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仁安羌大捷纪念碑碑文

2018-06-26 11:54 刘放吾将军纪念网

碑文一:仁安羌大捷纪念碑碑铭——中国国民党副主席蒋孝严敬题

碑文二:祭文
魂兮歸來
  仁安羌大捷纪念碑塔建成亦碑亦塔。
  碑者,意在彰显中国军人抒忠赴难,浴血锋镝,攻歼奏捷,扬庥异域。
  塔者,意在告慰先烈在天之灵,让忠魂长眠安息。
  塔高七层,寓意佛语救人一命胜造七级浮屠。
  碑塔坐南朝北,为英灵归乡之方向,矗立仁安羌古战场,正是当年伤亡最惨重的地方。
  七十年前,我中华健儿,为国家,为民族,反侵略,反强权,抛妻棄子,背井离乡,义无反顾,迈向战场,不顾白髮爹娘倚闾而望,用青春的生命,救盟军於覆亡。
  我一一三团八百壮士,伤亡过半,二百零二忠魂,捐躯沙场,尸骨无存,客死他乡,朝朝暮暮,不知魂归何方。
  先父生前每念及此,心中无限悲凉。
  我刘家后人深體體先父心愿,多年以来,念兹在兹,不敢或忘。
  今碑塔建成,愿我前辈英灵,沿碑塔之所向,魂归故国,重返梓乡,领家人之祭祀,享骨肉之蒸尝。
  碑塔矗立,赋英雄尊严,昭前辈荣光。碑上英名无法周详,忠魂伟绩,必随此役,光耀千秋,史册辉煌。中华儿女,后代子孙,永远铭记,万世景仰。
  中国远征军一一三团团长刘放吾之子刘伟民敬志
  公元二〇一三年一月十三日
碑文三:仁安羌大捷战史
民国三十一年春(公元一九四二年)日军大举侵缅,危及援华抗战物资运输线。
  国民政府以十万中国远征军入缅协同盟军抗击日军,阻其侵占中国、联合德意屠戮亚欧之野心。
  时战事风云变幻,四月十七日凌晨,日军抢占要道,围困英缅军第一师于仁安羌油田区,拟予全歼。
  当日新三十八师一一三团团长刘放吾接获英缅军司令面交亲笔手令求援,经以无线电请示师长孙立人并获同意后,即刻率部驰援仁安羌,以不足一团仅八百余人与敌鏖战三昼夜,牺牲张琦、顾纪常、李耀林等二百零二位官兵,击溃数倍于己之敌,解救被围被俘英军及家眷、英美记者、传教士等七千五百余人,史称仁安羌大捷。
  今立此碑,记我中国远征军一一三团英雄事迹,缅怀先烈,以为千秋史证。
  中国远征军网 谨立
  公元二零一二年十二月七日
 
In the spring of 1942 (the 31st year of the Republic of China), the Japanese military mounted a large scale invasion of Burma and threatened to cut off a key supply route used to transport war supplies into China.
In response, China’s Nationalist government deployed to Burma 100,000 soldiers from the Chinese Expeditionary Force to assist allies in the fight against the Japanese in order to prevent invasion and occupation of China and to curbthe Axis Powers’ ambitionto overtake all of Asia and Europe.
The situation on the battlefield was ever-changing and unpredictable.  On the early morning of April 17, 1942, the Japanese Army seized an important route and encircled the 1st Division of the British Army in the Yenangyaung oil fields with the intent of wiping them out.
That same day, Liu Fang-Wu, Commander of the 113th Regiment of the 38th Division of the Chinese Expeditionary Force, met with and received a handwritten order from the British Commander in Burma requesting that a rescue mission be carried out.  After receiving confirmation via radio from Division leader Sun Li-Jen to move forward with the mission, Liu Fang-Wu immediately led his men to Yenangyaung where his regiment, comprised of approximately 800 soldiers, fought the enemy for three days and lost 202 men, of which only the names of Chang Chi, Gu Chi-Chang, and Lee Yao-Lin are recorded.  Despite being greatly outnumbered, Liu Fang-Wu’s regiment defeated the enemy and rescued more than 7,500 people including British soldiers, their families, and British and American journalists and missionaries.  This battle is now known in history as the Great Victory of Yenangyaung.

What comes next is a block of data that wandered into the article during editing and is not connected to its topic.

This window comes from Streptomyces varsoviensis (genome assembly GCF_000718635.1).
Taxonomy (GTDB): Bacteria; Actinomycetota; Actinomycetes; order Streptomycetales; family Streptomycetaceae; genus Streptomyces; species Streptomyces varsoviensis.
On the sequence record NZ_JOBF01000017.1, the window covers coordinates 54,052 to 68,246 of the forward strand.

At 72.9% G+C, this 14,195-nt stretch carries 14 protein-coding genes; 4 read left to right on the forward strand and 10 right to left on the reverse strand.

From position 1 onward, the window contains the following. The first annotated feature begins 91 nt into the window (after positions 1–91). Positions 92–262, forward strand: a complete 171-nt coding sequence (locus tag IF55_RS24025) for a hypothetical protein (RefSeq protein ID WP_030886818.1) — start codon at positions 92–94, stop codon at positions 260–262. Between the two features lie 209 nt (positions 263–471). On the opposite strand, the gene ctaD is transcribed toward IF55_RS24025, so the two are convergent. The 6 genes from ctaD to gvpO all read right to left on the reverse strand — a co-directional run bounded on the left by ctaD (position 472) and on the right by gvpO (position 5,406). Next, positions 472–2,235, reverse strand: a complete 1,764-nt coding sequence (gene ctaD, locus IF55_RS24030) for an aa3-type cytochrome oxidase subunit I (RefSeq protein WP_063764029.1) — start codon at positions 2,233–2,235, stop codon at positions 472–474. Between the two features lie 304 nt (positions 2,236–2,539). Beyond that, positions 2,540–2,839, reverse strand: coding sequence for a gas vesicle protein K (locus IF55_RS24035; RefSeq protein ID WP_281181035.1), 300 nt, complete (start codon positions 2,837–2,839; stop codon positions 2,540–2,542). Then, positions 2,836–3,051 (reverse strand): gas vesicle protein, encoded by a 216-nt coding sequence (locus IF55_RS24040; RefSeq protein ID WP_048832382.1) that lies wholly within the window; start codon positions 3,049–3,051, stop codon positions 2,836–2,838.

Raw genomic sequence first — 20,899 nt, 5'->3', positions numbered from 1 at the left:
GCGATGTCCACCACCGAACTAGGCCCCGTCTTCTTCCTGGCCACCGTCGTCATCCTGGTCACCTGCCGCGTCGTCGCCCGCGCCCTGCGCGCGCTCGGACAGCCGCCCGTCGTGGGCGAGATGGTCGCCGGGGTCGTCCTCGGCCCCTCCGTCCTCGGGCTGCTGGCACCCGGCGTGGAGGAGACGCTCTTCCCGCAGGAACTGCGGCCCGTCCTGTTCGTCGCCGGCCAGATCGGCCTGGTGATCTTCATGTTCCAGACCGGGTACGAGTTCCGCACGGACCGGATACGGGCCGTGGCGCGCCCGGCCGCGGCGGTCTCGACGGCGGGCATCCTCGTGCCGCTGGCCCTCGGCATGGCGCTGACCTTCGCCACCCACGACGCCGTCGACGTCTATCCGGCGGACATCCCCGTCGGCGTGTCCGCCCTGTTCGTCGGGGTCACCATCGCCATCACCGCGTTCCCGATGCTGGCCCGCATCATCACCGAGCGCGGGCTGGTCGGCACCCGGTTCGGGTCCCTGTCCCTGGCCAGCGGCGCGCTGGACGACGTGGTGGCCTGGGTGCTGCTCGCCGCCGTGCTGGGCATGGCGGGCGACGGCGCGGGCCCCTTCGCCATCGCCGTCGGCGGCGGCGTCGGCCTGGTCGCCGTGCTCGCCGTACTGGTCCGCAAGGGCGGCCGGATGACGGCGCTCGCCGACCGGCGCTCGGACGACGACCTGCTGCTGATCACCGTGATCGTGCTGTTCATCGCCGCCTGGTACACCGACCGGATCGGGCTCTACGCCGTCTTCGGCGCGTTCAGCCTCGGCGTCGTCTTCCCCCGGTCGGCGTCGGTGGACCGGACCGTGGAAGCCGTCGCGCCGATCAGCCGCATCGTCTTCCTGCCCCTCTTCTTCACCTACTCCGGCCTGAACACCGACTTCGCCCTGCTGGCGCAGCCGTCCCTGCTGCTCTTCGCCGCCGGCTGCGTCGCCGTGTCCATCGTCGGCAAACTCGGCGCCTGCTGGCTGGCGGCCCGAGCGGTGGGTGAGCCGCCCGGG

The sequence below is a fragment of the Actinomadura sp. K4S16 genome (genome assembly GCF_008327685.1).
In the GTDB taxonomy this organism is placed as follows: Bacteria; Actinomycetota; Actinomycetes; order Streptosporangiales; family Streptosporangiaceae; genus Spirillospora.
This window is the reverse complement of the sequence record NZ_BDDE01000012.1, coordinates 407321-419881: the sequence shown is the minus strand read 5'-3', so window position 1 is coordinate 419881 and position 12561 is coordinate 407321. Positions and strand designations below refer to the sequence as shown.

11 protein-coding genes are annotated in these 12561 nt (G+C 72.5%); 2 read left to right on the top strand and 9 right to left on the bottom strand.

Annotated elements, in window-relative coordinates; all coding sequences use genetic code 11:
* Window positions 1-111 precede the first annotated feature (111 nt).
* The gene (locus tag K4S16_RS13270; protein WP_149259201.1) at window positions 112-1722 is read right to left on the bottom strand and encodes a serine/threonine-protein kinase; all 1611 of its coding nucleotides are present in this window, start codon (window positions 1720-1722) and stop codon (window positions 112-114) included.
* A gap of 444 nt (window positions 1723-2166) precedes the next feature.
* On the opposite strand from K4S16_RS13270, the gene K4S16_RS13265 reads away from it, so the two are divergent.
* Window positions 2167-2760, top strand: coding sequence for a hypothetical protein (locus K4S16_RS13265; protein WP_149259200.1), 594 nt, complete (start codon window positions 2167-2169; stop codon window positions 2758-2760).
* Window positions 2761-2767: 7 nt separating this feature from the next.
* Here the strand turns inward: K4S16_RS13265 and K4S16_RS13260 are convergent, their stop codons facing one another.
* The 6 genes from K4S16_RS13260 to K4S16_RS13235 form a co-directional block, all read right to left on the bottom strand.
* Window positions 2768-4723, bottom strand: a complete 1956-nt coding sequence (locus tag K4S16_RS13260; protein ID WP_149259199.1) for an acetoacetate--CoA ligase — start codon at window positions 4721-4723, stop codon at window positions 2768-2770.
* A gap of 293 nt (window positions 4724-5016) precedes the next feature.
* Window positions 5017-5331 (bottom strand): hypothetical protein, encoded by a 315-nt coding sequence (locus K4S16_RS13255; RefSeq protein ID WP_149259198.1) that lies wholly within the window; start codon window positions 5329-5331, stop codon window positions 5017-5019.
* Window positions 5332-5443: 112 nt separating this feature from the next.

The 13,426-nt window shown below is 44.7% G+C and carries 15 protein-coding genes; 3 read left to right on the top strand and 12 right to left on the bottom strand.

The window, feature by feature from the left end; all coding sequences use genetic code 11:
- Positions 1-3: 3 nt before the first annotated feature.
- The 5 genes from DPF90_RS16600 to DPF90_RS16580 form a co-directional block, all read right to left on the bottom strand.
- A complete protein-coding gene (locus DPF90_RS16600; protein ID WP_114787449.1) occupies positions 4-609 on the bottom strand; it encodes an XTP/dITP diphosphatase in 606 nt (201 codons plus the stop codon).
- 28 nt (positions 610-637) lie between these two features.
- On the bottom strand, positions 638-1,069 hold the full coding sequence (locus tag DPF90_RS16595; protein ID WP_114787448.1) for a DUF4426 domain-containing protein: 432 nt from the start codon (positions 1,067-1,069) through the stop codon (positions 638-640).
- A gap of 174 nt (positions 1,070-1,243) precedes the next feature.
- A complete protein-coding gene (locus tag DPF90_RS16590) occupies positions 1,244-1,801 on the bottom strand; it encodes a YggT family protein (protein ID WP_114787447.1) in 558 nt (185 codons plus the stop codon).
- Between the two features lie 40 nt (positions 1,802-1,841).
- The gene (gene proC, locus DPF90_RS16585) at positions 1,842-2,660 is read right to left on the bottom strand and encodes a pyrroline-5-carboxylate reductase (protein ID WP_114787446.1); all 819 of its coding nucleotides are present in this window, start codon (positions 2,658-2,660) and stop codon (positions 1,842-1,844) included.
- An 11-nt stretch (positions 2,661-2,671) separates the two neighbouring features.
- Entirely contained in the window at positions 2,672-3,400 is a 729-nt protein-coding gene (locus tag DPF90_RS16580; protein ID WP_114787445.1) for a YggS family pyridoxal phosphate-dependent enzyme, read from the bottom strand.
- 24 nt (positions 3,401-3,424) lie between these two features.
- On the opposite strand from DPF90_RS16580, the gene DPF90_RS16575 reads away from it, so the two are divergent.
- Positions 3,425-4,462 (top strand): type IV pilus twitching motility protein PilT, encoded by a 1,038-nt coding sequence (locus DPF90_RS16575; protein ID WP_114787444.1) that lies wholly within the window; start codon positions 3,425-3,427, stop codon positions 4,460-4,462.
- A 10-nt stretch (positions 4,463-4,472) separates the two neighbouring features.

This monument is to commemorate the heroic deeds of the 113th Regiment of the Chinese Expeditionary Force in hopes of keeping those brave soldiers who sacrificed their lives in our memories and to serve as an everlasting testimony to this battle in history.
Erected by the Chinese Expeditionary Force Preservation Society (www.yuanzhengjun.cn) 
January 13, 2013
 
碑文四:祭文参战官兵名录、颂词、感恩
仁安羌大捷一一三团参战将士名录
长官:孙立人(新三十八师师长)  作战指挥官:刘放吾(第一一三团团长)
参战:曾琪(副团长)、杨振汉(第一营营长)、鲁廷甲(第二营营长)、张琦(第三营营长)、胡德华、刘仲皇、刘烈鹏、郭立、顾纪常、唐宇戡、孙蔚民、蒋元、蒋永晖、符濡俊、邱光第、李敦进、李玉昆、李尚信、李耀林、欧阳章、欧阳美福、谭荣胜、郑子煊、张永乐及无名英雄们共八百余人
 
老将军,我听到过很多关于您的英勇故事,当年您不但救了七千多名英国人性命,同时也救了许多其他人性命。想想看,现在他们的家庭已经到了第三代、第四代,这些人的生命也都是您救的。我今天代表英国政府与人民,对您表示深深的感谢与敬佩,希望将来有时间,能坐下来听您详细述说当年怎么打赢仁安羌战役。
——英国首相撒切尔夫人面谢刘放吾时语
 
10th June 1992
Dear General Liu,
  Mrs. Margaret Thatcher has written to me telling me of her meeting with you in New York in April and of your actions, and those of your regiment, in helping to extricate the British 1st Burma Division from encirclement by the Japanese at Yenangyaung in Burma in April 1942.